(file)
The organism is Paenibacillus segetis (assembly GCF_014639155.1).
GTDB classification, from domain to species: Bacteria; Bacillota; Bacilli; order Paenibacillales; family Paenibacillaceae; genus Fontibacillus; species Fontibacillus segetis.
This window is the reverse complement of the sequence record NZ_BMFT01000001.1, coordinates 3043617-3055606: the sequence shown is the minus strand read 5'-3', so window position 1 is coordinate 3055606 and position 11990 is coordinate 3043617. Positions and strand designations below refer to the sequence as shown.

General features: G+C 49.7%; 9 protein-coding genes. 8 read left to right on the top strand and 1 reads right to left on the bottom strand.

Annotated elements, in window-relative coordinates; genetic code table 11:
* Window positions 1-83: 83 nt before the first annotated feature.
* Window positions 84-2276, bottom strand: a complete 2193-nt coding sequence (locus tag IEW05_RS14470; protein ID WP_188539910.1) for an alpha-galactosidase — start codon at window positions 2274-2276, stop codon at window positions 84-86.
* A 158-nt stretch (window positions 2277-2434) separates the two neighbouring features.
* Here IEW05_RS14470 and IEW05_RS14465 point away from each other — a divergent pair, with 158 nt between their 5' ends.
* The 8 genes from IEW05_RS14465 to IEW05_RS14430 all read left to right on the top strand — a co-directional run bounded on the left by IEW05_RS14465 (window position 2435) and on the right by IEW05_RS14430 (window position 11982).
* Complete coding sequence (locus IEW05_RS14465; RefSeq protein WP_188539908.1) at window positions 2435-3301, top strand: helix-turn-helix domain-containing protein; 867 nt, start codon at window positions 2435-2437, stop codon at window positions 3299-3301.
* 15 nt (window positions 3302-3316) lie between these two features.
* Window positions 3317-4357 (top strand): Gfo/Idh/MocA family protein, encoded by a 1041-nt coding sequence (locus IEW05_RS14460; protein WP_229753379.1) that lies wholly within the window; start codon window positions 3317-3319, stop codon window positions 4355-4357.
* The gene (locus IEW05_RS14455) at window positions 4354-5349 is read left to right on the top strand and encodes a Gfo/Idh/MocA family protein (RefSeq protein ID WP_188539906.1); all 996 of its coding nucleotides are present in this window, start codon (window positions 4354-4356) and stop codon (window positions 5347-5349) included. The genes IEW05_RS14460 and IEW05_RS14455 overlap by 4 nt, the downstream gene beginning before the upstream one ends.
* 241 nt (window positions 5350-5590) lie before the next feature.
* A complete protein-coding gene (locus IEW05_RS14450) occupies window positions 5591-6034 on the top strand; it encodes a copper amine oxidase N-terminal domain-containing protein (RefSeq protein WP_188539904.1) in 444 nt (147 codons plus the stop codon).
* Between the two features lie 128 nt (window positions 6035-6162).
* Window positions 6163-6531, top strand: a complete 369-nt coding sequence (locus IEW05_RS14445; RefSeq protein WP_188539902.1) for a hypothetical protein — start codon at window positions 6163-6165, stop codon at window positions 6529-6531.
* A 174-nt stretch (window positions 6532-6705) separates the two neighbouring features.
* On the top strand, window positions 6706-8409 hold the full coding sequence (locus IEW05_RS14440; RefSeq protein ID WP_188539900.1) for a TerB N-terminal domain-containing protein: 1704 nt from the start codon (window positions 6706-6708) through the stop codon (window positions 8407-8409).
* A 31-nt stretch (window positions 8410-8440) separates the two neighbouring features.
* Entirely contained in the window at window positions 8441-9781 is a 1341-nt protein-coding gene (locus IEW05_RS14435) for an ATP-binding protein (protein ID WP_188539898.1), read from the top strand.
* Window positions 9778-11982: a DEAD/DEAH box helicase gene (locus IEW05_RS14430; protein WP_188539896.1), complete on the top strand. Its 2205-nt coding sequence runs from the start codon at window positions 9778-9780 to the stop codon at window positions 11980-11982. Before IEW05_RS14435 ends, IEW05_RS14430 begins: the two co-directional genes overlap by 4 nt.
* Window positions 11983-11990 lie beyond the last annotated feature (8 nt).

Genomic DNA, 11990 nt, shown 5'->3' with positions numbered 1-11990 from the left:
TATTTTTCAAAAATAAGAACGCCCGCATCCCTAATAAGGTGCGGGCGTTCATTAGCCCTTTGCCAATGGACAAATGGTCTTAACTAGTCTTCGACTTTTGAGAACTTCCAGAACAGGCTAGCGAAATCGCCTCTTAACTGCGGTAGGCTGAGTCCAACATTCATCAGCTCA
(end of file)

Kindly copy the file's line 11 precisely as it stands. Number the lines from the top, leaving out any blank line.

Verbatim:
* Complete coding sequence (locus IEW05_RS14465; RefSeq protein WP_188539908.1) at window positions 2435-3301, top strand: helix-turn-helix domain-containing protein; 867 nt, start codon at window positions 2435-2437, stop codon at window positions 3299-3301.